# How do you find the intercepts for -3x-4y=18?

Nov 6, 2015

$x = - 6$

$y = - \frac{9}{2}$

#### Explanation:

To find the $x$ and $y$ intercepts for an equation, you need to put the equation in Standard Form ($y = m x + b$).

Thus, we need to solve $- 3 x - 4 y = 18$ for $y$.

First, we can add $3 x$ to both sides. Doing so yields:

=$- 4 y = 18 + 3 x$

or

=$- 4 y = 3 x + 18$

Then, we need to divide both sides by $- 4$ to isolate $y$.

$y = \frac{3 x + 18}{- 4}$

Simplifying slightly gets you:

$y = - \frac{3 x}{4} - \frac{18}{4}$

which equates to

$y = - \frac{3 x}{4} - \frac{9}{2}$

Now that we have the equation in Standard form, we can look for the intercepts. Conceptually, an $x$-intercept will occur when $y = 0$ and a $y$-intercept will occur when $x = 0$.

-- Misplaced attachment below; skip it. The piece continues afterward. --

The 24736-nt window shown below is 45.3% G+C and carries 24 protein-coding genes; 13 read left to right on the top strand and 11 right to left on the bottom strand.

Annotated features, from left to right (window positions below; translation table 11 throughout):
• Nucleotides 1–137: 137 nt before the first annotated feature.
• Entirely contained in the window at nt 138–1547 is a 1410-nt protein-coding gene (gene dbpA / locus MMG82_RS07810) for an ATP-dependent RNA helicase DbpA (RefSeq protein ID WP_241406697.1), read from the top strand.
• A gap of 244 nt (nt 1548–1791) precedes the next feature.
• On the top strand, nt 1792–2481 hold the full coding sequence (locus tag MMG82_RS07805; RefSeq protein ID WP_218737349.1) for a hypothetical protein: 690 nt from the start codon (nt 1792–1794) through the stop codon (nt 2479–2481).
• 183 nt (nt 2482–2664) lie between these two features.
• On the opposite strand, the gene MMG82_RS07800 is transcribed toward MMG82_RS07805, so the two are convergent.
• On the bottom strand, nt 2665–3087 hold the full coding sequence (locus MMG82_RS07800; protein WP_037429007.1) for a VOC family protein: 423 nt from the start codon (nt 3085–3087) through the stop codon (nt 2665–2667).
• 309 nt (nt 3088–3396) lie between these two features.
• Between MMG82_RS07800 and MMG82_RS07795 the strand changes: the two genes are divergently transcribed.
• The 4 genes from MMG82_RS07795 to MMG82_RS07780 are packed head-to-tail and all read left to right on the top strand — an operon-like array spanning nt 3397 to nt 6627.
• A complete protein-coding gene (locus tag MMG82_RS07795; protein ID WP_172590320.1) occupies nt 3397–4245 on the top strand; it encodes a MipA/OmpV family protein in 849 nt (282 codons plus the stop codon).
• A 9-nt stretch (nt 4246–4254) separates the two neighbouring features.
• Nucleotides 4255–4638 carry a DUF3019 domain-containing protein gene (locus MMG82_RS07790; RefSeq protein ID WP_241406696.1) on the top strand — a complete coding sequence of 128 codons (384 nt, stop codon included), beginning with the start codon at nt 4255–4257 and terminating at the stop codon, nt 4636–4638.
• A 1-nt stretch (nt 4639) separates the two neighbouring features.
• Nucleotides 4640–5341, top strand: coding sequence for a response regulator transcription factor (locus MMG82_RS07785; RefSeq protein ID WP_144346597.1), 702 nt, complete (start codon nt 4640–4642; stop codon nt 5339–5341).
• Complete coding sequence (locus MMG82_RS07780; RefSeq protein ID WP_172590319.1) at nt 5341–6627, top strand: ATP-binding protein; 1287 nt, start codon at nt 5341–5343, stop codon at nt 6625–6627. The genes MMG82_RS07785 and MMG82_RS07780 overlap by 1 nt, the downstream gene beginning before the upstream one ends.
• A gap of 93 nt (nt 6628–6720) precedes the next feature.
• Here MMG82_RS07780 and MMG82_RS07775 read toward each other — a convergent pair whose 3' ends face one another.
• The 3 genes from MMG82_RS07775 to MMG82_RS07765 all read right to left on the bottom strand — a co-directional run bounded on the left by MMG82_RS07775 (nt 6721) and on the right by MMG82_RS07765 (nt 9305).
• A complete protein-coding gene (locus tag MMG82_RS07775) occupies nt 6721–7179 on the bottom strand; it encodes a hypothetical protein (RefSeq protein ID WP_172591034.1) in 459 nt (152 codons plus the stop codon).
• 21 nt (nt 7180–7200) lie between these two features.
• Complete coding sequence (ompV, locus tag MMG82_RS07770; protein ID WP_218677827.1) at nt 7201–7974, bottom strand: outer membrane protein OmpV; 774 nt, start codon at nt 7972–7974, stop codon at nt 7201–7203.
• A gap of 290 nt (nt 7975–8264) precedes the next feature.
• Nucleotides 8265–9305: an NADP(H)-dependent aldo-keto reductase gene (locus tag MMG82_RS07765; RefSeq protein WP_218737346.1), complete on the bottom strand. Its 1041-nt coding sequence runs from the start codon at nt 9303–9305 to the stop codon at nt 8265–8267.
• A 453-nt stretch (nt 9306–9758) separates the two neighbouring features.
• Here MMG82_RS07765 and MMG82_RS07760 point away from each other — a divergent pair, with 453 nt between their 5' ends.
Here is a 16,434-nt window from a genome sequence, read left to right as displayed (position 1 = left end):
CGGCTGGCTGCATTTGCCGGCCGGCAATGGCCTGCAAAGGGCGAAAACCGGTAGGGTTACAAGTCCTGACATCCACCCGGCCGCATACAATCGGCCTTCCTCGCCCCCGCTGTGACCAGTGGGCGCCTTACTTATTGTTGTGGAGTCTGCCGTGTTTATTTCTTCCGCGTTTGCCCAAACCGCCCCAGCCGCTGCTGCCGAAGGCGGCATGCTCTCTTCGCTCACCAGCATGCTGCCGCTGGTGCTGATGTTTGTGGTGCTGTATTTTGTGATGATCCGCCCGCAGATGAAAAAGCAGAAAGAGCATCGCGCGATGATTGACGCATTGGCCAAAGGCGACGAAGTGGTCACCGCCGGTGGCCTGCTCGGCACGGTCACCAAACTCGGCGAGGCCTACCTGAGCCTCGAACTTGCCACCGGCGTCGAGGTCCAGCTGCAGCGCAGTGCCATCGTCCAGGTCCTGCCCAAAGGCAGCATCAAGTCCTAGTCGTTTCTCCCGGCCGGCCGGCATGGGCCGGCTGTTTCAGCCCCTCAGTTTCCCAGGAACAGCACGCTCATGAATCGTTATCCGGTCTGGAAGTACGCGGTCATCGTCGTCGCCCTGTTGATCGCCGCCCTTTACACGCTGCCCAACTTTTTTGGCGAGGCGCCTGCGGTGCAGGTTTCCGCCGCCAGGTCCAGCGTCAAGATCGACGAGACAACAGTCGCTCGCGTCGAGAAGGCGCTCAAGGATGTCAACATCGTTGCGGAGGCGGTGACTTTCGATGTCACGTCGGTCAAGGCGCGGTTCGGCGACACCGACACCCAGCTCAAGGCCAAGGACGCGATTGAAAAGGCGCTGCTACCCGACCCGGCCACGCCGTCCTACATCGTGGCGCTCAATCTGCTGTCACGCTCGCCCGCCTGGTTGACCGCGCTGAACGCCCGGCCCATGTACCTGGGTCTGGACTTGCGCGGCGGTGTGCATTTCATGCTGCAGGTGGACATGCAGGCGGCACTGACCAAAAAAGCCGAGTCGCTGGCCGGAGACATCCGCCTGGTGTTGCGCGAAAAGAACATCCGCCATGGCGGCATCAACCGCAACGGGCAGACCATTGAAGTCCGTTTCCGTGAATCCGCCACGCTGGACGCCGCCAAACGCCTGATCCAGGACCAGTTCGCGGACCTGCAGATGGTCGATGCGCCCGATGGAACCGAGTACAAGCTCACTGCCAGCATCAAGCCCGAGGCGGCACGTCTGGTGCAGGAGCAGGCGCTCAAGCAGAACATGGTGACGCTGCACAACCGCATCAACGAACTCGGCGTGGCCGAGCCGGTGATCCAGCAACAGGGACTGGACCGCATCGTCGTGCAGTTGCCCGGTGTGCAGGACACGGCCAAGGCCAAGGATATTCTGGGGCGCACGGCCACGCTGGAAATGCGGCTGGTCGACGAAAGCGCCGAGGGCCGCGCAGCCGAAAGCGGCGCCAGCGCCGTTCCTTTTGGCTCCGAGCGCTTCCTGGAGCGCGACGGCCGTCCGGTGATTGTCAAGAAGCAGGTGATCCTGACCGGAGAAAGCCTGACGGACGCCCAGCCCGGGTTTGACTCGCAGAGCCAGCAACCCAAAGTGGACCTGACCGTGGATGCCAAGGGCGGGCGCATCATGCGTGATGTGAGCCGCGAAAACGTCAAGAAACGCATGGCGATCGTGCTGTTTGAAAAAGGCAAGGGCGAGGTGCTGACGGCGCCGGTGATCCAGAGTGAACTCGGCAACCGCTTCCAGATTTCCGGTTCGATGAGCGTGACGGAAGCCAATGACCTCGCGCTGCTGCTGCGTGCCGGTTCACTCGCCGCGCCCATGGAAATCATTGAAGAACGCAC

So, simply plug in those values of $0$ seperately to solve for each intercept.

Solving for the $x$-intercept:

$\left(0\right) = - \frac{3 x}{4} - \frac{9}{2}$

Adding $\frac{3 x}{4}$ to both sides results in:

$\frac{3 x}{4} = - \frac{9}{2}$

Multiplying both sides by $\frac{4}{3}$ gets:

$x = \left(- \frac{9}{2}\right) \left(\frac{4}{3}\right)$

or:

$x = - 6$

Solving for the $y$-intercept:

$y = - \frac{3 \left(0\right)}{4} - \frac{9}{2}$

Canceling out the term with the $0$ being multiplied to it gives:

$y = - \frac{9}{2}$

It is worthy to notice that the y-intercept of the equation, when put in Standard Form, is simply the term without the $x$ in it (or the $b$ term when written as $y = m x + b$).